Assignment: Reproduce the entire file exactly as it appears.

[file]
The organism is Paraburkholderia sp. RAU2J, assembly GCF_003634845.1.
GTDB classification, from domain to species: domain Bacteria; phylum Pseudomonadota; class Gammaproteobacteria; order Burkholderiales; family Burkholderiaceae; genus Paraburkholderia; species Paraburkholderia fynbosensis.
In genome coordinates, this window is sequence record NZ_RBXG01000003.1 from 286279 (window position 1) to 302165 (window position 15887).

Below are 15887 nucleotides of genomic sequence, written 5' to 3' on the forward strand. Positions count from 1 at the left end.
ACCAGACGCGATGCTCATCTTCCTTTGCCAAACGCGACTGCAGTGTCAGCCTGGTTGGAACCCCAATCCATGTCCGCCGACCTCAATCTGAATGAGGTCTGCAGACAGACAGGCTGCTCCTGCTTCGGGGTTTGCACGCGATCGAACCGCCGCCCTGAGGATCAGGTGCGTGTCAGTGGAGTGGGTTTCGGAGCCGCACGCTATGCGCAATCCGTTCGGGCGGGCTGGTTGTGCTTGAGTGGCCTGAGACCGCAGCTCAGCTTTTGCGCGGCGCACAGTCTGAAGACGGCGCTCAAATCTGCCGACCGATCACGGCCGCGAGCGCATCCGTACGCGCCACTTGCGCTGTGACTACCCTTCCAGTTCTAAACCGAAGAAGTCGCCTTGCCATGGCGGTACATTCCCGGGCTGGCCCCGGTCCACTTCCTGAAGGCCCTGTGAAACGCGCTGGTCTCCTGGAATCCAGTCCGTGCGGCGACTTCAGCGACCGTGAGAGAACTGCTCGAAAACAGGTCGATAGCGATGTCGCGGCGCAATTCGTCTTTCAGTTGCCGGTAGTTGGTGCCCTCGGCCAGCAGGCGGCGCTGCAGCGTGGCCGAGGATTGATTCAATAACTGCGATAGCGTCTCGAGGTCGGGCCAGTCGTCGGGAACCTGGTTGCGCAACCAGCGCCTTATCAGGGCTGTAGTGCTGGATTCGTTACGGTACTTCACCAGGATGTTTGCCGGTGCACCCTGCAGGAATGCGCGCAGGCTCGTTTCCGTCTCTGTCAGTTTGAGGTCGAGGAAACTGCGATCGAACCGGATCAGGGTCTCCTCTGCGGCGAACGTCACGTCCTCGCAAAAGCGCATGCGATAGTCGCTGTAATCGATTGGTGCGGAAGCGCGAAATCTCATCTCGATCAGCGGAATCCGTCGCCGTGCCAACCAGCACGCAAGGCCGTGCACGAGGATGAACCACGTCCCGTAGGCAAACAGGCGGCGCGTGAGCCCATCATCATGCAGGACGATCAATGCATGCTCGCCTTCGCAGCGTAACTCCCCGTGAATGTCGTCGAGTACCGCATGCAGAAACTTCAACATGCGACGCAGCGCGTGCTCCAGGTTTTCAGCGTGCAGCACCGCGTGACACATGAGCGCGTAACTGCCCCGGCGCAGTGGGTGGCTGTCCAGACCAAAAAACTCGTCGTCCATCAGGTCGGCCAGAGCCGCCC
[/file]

The organism is Paraburkholderia sp. RAU2J, assembly GCF_003634845.1.
GTDB classification, from domain to species: domain Bacteria; phylum Pseudomonadota; class Gammaproteobacteria; order Burkholderiales; family Burkholderiaceae; genus Paraburkholderia; species Paraburkholderia fynbosensis.
In genome coordinates, this window is sequence record NZ_RBXG01000003.1 from 286279 (window position 1) to 302165 (window position 15887).

Below are 15887 nucleotides of genomic sequence, written 5' to 3' on the forward strand. Positions count from 1 at the left end.
ACCAGACGCGATGCTCATCTTCCTTTGCCAAACGCGACTGCAGTGTCAGCCTGGTTGGAACCCCAATCCATGTCCGCCGACCTCAATCTGAATGAGGTCTGCAGACAGACAGGCTGCTCCTGCTTCGGGGTTTGCACGCGATCGAACCGCCGCCCTGAGGATCAGGTGCGTGTCAGTGGAGTGGGTTTCGGAGCCGCACGCTATGCGCAATCCGTTCGGGCGGGCTGGTTGTGCTTGAGTGGCCTGAGACCGCAGCTCAGCTTTTGCGCGGCGCACAGTCTGAAGACGGCGCTCAAATCTGCCGACCGATCACGGCCGCGAGCGCATCCGTACGCGCCACTTGCGCTGTGACTACCCTTCCAGTTCTAAACCGAAGAAGTCGCCTTGCCATGGCGGTACATTCCCGGGCTGGCCCCGGTCCACTTCCTGAAGGCCCTGTGAAACGCGCTGGTCTCCTGGAATCCAGTCCGTGCGGCGACTTCAGCGACCGTGAGAGAACTGCTCGAAAACAGGTCGATAGCGATGTCGCGGCGCAATTCGTCTTTCAGTTGCCGGTAGTTGGTGCCCTCGGCCAGCAGGCGGCGCTGCAGCGTGGCCGAGGATTGATTCAATAACTGCGATAGCGTCTCGAGGTCGGGCCAGTCGTCGGGAACCTGGTTGCGCAACCAGCGCCTTATCAGGGCTGTAGTGCTGGATTCGTTACGGTACTTCACCAGGATGTTTGCCGGTGCACCCTGCAGGAATGCGCGCAGGCTCGTTTCCGTCTCTGTCAGTTTGAGGTCGAGGAAACTGCGATCGAACCGGATCAGGGTCTCCTCTGCGGCGAACGTCACGTCCTCGCAAAAGCGCATGCGATAGTCGCTGTAATCGATTGGTGCGGAAGCGCGAAATCTCATCTCGATCAGCGGAATCCGTCGCCGTGCCAACCAGCACGCAAGGCCGTGCACGAGGATGAACCACGTCCCGTAGGCAAACAGGCGGCGCGTGAGCCCATCATCATGCAGGACGATCAATGCATGCTCGCCTTCGCAGCGTAACTCCCCGTGAATGTCGTCGAGTACCGCATGCAGAAACTTCAACATGCGACGCAGCGCGTGCTCCAGGTTTTCAGCGTGCAGCACCGCGTGACACATGAGCGCGTAACTGCCCCGGCGCAGTGGGTGGCTGTCCAGACCAAAAAACTCGTCGTCCATCAGGTCGGCCAGAGCCGCCC